See the Whole Play

August 19, 2014

“What I Learned from That Play” was the name given to a session at the National Association of Sports Officials (NASO) Summit in Albuquerque last month. Several prominent officials talked about tough calls they made. One official was telling us of an error made, the other of a correct call; but the message was the same from both: “See the whole play.”
One official described an apparent touchdown reception where the focus of the officials was intent upon whether or not the receiver had a foot inbounds and maintained possession of the ball. Both occurred, but all the officials missed the fact that the receiver’s foot had brushed the pylon at the goal line, which made the pass incomplete regardless of what followed. “In focusing so intently on two key aspects of the play, we missed a detail that overruled the other two.”
“To make the right call we have to avoid narrow focus and be aware of all details,” this college official opined.
The other official described a play in which the quarterback rolled to his left to throw a pass while linemen provided protection. There was a near chop block by the left guard and running back, near hold by the right tackle, and a center/guard double team that had to be observed closely. But there were no penalties called, correctly according to the video the audience was shown.
The play ended with the quarterback heaving a forward pass just as he was being tackled. The referee called him down by contact, before the pass; and the video showed that call to also be correct.
The referee said: “If the officials had fixated on the double team, or the potential hold or the possible chop block, the crew may have missed that the quarterback was down by contact for a seven-yard loss.”
Each official was speaking of the importance of seeing the whole play – all of the key factors. Staying open to all the details.
Game officials must do this over the span of a few seconds or less, but countless times over the course of a contest. Administrators have the luxury of minutes, days, weeks or longer to get it right.

Here are a few more pearls of wisdom from the nation’s leading gathering of sports officials, these from Barry Mano, NASO president:

  • “Incorrect no-calls are easier to explain than incorrect calls.”
  • “Officials are to enforce, not appease.”
  • “In spite of their criticisms, there is no sensible parent who would want their child to participate without officials.”

Be the Referee: Appeal Play

By Paige Winne
MHSAA Marketing & Social Media Coordinator

May 29, 2024

Be The Referee is a series of short messages designed to help educate people on the rules of different sports, to help them better understand the art of officiating, and to recruit officials.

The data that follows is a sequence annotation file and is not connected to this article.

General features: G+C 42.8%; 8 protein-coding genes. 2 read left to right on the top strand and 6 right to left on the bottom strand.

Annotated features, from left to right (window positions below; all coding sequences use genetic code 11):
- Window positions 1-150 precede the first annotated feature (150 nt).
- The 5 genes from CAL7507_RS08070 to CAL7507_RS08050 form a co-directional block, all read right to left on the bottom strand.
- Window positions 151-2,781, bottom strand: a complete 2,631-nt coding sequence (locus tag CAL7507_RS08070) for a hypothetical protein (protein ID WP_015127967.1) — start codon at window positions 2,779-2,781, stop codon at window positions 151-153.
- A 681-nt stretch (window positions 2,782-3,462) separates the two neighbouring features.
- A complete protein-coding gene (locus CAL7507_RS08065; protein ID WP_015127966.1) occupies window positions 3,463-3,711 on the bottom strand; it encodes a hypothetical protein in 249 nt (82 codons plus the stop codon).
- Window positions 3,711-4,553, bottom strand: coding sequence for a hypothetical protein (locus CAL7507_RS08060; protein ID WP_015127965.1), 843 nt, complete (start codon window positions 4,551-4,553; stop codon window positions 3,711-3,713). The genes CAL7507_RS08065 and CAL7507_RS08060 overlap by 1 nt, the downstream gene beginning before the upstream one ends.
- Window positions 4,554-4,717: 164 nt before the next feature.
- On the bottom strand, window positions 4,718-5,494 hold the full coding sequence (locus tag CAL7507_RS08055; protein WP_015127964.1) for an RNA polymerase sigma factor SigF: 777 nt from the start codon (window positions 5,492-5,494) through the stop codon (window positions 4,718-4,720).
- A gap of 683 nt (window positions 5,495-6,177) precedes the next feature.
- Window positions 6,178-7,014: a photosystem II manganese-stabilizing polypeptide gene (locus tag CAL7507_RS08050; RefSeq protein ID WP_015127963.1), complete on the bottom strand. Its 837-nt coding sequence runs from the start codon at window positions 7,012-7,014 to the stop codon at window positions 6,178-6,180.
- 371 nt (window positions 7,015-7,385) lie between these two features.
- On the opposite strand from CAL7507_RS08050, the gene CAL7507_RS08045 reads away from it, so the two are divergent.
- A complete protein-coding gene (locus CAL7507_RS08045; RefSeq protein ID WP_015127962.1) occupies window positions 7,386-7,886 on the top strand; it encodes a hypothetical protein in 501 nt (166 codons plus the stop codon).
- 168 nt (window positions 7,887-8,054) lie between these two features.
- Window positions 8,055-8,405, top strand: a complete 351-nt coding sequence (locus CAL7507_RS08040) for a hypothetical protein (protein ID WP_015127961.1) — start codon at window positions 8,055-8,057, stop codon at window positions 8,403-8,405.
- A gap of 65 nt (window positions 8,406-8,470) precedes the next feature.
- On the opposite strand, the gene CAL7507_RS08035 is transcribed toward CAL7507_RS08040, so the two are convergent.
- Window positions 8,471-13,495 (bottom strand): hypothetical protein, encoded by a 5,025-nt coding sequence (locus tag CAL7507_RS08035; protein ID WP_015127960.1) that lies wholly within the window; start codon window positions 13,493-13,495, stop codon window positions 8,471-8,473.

Below is this week's segment – Appeal Play - Listen

We’re on the diamond, and we’ve got the bases loaded with one out. The batter hits a fly ball, and all three runners take off. The fly ball is caught for out number two. The fielder throws to first base for out number three – which is technically an appeal play, not a force out, with the runner leaving early. But before that out is recorded, the runner who left third base early crosses the plate.

Does that run count?

It depends!

If the defense appeals to third base before leaving the field of play, they would be awarded a fourth out, and the run would not count.

But if they fail to appeal, or if they all run to the dugout before realizing an appeal is needed, then yes, the run would count – even though the runner failed to tag up.

Previous Editions

May 21: Lacrosse Foul in Critical Scoring Area - Listen
May 14: Avoiding the Tag - Listen
May 7: Baseball Pitch Count - Listen
April 30: Boys Lacrosse Helmets - Listen
April 23: Softball Interference - Listen
April 16: Soccer Red Card - Listen
April 9: Batted Baseball Hits Runner - Listen
March 12: Basketball Replay - Listen
March 5: Hockey Officials - Listen
Feb. 27: Less Than 5 - Listen
Feb. 20: Air Ball - Listen
Feb. 13: Hockey Penalties - Listen
Jan. 30: Wrestling Tiebreakers - Listen
Jan. 23: Wrestling Technology - Listen
Jan. 9: 3 Seconds - Listen
Dec. 19: Unsuspecting Hockey Hits - Listen
Dec. 12: No More One-And-Ones - Listen
Nov. 21: Football Finals Replay - Listen
Nov. 14: Volleyball Unplayable Areas - Listen
Nov. 7: Pass/Kick Off Crossbar - Listen
Oct. 31: Cross Country Interference - Listen
Oct. 24: Soccer Overtime - Listen
Oct. 17: Tennis Spin - Listen
Oct. 10: Blocked Kick - Listen
Oct. 3: Volleyball Double & Lift - Listen
Sept. 26: Registration Process - Listen
Sept. 20: Animal Interference - Listen
Sept. 13: Feet Rule on Soccer Throw-In - Listen
Sept. 6: Volleyball Jewelry - Listen
Aug. 30: Football Rules Similarities - Listen
Aug. 23: Football Rules Differences - Listen

(Photo by Gary Shook.)